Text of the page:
These two statues indicate the widespread importance of goddess iconography in pre-monotheistic cultures. In her four hands, the standing Kali holds attributes—scythe, trident, skull cup, and mace—that allude to her famous battle against the demon Raktabija, a metaphor for the human ego.
Seated next to her, the Egyptian goddess Sekhmet—whose name comes from sekhem, an ancient Egyptian word for power—echoes the fusion of power and femininity ascribed to both shakti and Kali. Also a warrior, Sekhmet is associated with fire, healing, and menstruation. In mythic tales both Sekhmet and Kali are connected to blood, death, destruction, and protection, and to fierce animals such as lions and tigers. These qualities contrast with characteristics typically idealized in women today and point to the formidable roles played by the ancient goddesses.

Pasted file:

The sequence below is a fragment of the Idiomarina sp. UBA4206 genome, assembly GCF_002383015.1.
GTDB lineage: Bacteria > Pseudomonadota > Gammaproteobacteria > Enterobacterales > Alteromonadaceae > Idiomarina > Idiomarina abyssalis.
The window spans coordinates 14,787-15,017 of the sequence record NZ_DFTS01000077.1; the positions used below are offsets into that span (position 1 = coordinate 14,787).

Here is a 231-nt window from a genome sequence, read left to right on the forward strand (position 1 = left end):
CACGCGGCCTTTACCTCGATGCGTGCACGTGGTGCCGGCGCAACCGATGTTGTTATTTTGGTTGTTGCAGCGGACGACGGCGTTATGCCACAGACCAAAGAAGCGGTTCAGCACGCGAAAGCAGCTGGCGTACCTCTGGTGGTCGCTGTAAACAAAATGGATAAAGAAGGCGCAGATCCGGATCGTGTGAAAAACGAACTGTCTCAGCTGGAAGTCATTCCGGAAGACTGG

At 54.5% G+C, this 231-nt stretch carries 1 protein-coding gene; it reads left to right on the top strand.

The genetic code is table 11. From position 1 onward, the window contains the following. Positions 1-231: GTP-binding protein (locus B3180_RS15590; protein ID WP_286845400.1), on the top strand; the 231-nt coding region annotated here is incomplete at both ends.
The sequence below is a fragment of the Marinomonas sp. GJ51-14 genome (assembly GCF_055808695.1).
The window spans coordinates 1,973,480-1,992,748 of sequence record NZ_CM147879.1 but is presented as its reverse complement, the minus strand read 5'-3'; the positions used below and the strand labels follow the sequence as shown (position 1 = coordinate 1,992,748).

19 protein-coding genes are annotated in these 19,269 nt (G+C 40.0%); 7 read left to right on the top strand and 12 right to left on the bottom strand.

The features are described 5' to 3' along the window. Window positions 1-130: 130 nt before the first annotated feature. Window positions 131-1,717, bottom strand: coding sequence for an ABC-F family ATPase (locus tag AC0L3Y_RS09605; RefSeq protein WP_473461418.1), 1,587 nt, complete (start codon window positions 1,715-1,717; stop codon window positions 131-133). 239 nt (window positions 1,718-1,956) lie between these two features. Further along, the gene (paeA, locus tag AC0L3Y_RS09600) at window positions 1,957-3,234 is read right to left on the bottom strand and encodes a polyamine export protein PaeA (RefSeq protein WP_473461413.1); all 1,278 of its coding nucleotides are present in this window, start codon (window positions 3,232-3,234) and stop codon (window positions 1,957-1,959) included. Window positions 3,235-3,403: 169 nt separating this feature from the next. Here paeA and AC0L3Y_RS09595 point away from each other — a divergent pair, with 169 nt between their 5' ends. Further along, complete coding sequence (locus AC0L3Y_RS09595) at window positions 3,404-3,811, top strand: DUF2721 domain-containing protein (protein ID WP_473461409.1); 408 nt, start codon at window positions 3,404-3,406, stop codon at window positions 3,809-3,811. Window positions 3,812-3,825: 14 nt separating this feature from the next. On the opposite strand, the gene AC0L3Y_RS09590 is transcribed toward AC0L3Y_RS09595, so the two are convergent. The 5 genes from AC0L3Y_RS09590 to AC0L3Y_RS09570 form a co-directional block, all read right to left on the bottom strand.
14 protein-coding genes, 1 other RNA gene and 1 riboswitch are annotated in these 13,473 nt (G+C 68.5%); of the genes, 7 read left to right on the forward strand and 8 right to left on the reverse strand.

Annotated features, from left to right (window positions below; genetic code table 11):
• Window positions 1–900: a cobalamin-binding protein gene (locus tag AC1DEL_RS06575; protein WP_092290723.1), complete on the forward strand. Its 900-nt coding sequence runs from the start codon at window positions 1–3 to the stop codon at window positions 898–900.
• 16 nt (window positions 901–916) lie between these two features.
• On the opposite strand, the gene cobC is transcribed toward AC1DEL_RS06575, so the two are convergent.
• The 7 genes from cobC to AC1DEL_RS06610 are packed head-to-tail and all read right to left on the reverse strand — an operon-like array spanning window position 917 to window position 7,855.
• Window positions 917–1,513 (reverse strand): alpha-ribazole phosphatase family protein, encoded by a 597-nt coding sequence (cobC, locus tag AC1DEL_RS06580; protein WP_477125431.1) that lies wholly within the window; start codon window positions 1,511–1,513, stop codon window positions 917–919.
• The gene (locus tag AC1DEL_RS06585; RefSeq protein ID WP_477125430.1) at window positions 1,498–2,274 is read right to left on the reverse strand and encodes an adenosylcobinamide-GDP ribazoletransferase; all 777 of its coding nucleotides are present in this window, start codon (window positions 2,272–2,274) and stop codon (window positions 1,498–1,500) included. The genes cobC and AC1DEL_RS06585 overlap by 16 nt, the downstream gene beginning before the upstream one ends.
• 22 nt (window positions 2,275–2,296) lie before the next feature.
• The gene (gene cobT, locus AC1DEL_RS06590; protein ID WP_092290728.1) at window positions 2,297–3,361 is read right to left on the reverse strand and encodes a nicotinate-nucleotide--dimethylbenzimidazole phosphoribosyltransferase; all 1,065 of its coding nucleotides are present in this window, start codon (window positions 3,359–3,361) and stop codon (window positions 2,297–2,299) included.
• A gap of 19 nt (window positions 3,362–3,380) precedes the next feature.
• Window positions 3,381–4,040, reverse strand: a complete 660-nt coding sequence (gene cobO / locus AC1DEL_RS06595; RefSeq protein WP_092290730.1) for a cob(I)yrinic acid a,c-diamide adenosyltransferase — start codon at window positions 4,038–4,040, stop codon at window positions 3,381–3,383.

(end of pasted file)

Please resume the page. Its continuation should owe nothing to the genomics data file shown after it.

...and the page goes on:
[Text not currently in gallery]
8 7/8 x 3 1/2 in. (22.5 x 8.9 cm)
Base: 4 x 4 in. (10.2 x 10.2 cm) (show scale)
This item is not on view
Gift of Dr. Samuel Eilenberg in honor of Dr. Bertram H. Schaffner
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Standing Kali, 17th century. Bronze, 8 7/8 x 3 1/2 in. (22.5 x 8.9 cm). Brooklyn Museum, Gift of Dr. Samuel Eilenberg in honor of Dr. Bertram H. Schaffner, 87.185. Creative Commons-BY (Photo: Brooklyn Museum, 87.185_front_PS9.jpg)
front, 87.185_front_PS9.jpg. Brooklyn Museum photograph, 2016
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